2. The Brahmanas or explanations of Mantras or rituals.

  3. The Aranyakas (philosophical interpretations of the rituals).

  4. The Upanishads (The essence or the knowledge portion
    of the Vedas).

The division of the Vedas into four parts is to suit the four stages in a man’s life.

The Mantra-Samhitas are hymns in praise of the Vedic God
for attaining material prosperity here and happiness hereafter.
They are metrical poems comprising prayers, hymns and
incantations addressed to various deities, both subjective and objective. The Mantra portion of the Vedas is useful for the Brahmacharins (celibate; one who belongs to the first of the four Asramas or orders of life; one who lives in purity and studies the Veda; the first 25 years of life).

The Brahmana portions guide people to perform sacrificial rites. They are prose explanations of the method of using the Mantras in the Yajna or the sacrifice. The Brahmana portion is suitable for the householder (Grihastha; one who belongs to the second of the four Asramas or orders of life; from 25 to 50 years of age).

The Aranyakas are the forest books, the mystical sylvan texts
which give philosophical interpretations of the Rituals. The
Aranyakas are intended for the Vanaprasthas or hermits who
prepare themselves for taking Sannyasa. (Vanaprastha = one
who leads the third stage of life; from 50 to 75 years of age).

The Upanishads are the most important portion of the Vedas.
The Upanishads contain the essence or the knowledge portion of the Vedas. The philosophy of the Upanishads is sublime, profound, lofty an soul-stirring. The Upanishads speak of the identity of the individual soul and the Supreme Soul. They reveal the most subtle and deep spiritual truths. The Upanishads are useful for the Sannyasins. (Sannyasi or Sannyasin = a monk; one who has embraced the life of complete renunciation ; one belonging to the fourth or the highest stage of life; from 75 to 100 years of age).

[Note: Although the division of the Vedas into four parts is to
suit the four stages in a man’s life, the study of the four Vedas
is done by Brahmacharins or celibate students and the
knowledge thus acquired serves as the basis of the goal of
life through all the four stages of life. The studies of the Vedas
continue throughout one’s life. (Refer also to Dharma, Artha,
Kama & Moksha). Thus the knowledge of the Upanishads is
not to be confined to the last stage of life. The mind of the
Sannyasin is intensely focussed upon the teachings of the

The subject matter of the whole Veda is divided into

  1. Karma-Kanda
  2. Upasana-Kanda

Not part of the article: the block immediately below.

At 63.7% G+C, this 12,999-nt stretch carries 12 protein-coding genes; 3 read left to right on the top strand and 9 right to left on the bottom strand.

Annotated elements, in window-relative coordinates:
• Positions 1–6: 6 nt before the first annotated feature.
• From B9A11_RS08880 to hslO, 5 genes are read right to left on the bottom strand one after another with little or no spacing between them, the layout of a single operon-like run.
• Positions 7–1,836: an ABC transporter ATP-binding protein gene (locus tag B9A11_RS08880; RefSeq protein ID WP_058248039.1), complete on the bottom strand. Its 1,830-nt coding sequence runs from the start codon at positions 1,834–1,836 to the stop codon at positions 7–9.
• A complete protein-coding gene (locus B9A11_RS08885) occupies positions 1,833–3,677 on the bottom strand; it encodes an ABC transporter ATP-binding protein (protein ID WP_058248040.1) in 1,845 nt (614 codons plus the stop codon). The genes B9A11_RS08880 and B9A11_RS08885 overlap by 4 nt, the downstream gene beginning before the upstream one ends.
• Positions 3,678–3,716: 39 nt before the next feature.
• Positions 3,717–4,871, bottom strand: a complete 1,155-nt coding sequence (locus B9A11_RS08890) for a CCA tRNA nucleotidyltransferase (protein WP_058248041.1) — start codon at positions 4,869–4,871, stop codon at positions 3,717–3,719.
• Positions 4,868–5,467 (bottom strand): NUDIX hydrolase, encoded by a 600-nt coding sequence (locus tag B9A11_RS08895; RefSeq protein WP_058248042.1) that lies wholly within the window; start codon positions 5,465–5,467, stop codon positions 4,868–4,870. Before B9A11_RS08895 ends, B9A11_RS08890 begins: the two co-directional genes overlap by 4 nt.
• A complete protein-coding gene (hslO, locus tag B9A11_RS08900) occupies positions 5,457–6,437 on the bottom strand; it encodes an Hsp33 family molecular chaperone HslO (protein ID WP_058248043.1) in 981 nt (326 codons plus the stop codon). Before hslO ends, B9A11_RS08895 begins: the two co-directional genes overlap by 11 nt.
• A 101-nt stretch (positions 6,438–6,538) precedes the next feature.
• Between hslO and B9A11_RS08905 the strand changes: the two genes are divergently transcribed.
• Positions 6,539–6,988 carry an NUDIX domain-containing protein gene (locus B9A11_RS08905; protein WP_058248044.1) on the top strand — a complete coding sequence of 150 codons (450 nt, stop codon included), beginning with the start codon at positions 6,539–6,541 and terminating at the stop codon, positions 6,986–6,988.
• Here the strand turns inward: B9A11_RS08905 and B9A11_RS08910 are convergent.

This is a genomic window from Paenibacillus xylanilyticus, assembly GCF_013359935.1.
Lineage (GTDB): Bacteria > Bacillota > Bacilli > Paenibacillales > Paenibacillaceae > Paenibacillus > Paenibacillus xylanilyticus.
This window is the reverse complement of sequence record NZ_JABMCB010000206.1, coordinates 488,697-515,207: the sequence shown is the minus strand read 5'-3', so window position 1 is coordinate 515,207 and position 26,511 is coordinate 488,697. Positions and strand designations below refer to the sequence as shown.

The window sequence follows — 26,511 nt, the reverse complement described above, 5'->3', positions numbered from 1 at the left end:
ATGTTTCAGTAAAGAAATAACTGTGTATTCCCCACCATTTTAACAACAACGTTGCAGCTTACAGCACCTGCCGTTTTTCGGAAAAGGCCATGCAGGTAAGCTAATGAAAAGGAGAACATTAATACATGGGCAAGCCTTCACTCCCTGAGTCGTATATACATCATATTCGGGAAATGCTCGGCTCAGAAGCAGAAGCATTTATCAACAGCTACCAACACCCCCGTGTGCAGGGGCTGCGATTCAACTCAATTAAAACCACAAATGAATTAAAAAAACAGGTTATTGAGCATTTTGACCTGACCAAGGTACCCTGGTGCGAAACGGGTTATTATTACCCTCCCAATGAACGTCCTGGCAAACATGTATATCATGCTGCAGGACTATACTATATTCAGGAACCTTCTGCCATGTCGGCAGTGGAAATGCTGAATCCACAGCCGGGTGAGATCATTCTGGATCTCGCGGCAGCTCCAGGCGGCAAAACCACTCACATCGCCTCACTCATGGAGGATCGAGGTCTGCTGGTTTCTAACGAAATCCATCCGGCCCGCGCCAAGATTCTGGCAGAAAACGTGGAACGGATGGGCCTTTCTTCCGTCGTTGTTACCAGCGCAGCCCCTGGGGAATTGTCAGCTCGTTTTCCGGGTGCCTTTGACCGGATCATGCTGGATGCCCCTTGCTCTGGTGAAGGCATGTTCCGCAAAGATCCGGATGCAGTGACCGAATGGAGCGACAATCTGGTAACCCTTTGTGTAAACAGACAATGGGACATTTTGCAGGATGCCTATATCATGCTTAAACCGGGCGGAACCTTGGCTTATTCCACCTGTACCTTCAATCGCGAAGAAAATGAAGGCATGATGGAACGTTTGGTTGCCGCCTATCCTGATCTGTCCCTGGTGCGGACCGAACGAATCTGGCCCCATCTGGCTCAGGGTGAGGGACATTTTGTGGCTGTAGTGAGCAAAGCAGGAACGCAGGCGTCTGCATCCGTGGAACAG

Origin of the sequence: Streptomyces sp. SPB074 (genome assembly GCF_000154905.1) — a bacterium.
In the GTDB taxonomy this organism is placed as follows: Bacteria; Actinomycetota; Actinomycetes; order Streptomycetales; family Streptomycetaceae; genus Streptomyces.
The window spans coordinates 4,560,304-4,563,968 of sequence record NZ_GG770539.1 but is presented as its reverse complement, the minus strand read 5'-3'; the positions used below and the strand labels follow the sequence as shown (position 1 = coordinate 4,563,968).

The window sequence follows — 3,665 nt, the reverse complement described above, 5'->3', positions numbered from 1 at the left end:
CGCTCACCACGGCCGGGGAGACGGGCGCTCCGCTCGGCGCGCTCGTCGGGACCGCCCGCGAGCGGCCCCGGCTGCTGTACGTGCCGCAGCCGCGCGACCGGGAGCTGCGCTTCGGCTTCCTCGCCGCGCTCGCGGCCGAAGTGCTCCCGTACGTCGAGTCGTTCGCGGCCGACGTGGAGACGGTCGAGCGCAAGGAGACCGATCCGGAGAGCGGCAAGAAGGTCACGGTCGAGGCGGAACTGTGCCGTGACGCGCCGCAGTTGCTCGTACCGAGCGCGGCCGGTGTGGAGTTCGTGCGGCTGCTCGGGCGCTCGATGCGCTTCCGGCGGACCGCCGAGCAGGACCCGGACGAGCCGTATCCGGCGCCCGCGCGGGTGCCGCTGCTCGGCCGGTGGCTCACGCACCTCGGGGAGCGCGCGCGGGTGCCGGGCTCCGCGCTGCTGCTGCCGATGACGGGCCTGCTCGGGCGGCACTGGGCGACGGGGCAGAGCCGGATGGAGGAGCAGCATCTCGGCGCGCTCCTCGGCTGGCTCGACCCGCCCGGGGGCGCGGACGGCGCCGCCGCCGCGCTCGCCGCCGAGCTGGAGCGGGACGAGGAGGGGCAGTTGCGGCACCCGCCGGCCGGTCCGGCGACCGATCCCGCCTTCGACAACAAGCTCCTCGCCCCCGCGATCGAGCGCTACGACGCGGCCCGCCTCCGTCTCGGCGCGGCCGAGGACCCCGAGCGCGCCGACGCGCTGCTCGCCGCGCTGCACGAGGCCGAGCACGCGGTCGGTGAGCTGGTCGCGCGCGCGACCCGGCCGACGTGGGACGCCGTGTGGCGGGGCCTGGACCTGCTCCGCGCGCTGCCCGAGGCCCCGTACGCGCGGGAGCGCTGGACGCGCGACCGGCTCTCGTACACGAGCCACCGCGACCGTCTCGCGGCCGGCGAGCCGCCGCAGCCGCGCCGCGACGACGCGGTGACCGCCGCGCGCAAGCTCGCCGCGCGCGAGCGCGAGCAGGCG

3. Jnana-Kanda.

The Karma-Kanda or Ritualistic Section
deals with various sacrifices and rituals.

The Upasana-Kanda or Worship-Section deals
with various kinds of worship or meditation.

The Jana-Kanda or Knowledge-Section deals with the
highest knowledge of Nirguna Brahman. (Nirguna = without
attributes or forms. Brahman = the Supreme Reality).

The Mantras and the Brahmanas
constitute Karma-Kanda (rituals).

The Aranyakas constitute Upasana-Kanda (worship).

The Upanishads constitute Jnana-Kanda (knowledge).

(Hindu Scriptures continued below)

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(Hindu Scriptures   - Continued)

The Mantra Samhitas

The Rig-Veda Samhita is the grandest book of the Hindus, the
oldest and the best. It is the great Indian scripture, which no
Hindu would forget to adore from the core of his heart. Its style,
the language and the tone are most beautiful and mysterious.
Its immortal Mantras embody the greatest truths of existence,
and it is perhaps the greatest treasure in all the scriptural
literature of the world. Its priest is called the Hotri.

The Yajur-Veda Samhita is mostly in prose and is meant to be
used by the Adhvaryu, the Yajur-Vedic priest, for superfluous
explanations of the rites in sacrifices, supplementing the
Rig-Vedic Mantras.

The Sama-Veda Samhita is mostly borrowed from the
Rig-Vedic Samhita, and is meant to be sung by the Udgatri,
the Sama- Vedic priest, in sacrifice.

The Atharva-Veda Samhita is meant to be used by the Brahma, the Atharva-Vedic priest, to correct the mispronunciations and wrong performances that may accidentally be committed by the other three priests of the sacrifice.

The Brahmanas and The Aranyakas

There are two Brahmanas to the Rig-Veda:

  1. The Aitareya
  2. The Sankhayana

The Satapatha Brahmana belongs to the Sukla Yajur-Veda.

The Krishna Yajur-Veda has the Taittiriya
and the Maitrayana Brahmanas.

The Tandya or Panchavimsa, the Shadvimsa, t
he Chhandogya, the Adbhuta, the Arsheya and the
Upanishad Brahmanas belong to the Sama-Veda.

The Brahmana of the Atharva-Veda is called the Gopatha.

Each of the Brahmana has got an Aranyaka.

The Upanishads

The Upanishads are the concluding portions of the Vedas or
the end of the Vedas. The teaching based on them is called
Vedanta. The Upanishads are the gist and the goal of the
Vedas. They form the very foundation of Hinduism.

There are as many Upanishads to each Veda as there are
Sakhas, branches or recensions, i.e., 21, 109, 1000 and 50
respectively to the four Vedas (The Rig-Veda, The Yajur-Veda, The Sama-Veda and the Atharva-Veda).

The different philosophers of India belonging to different
schools such as Monism, Qualified Monism, Dualism, Pure
Monism, Difference-cum non-difference, etc., have
acknowledged the supreme authority of the Upanishads.
They have given their own interpretations, but they have
obeyed the authority. They have built their philosophy on the
foundation of the Upanishads.

Even the Western scholars have paid their tribute to the seers
of the Upanishads. At a time when Westerners were clad in
barks and were sunk in deep ignorance, the Upanishadic
seers were enjoying the eternal bliss of the Absolute (God),
and had the highest culture and civilisation.

The most important Upanishads are :

Isa, Kena, Katha, Prasna, Mundaka, Mandukya, Aitareya,
Taittiriya, Chhandogya, Brihadaranyaka, Kaushitaki, and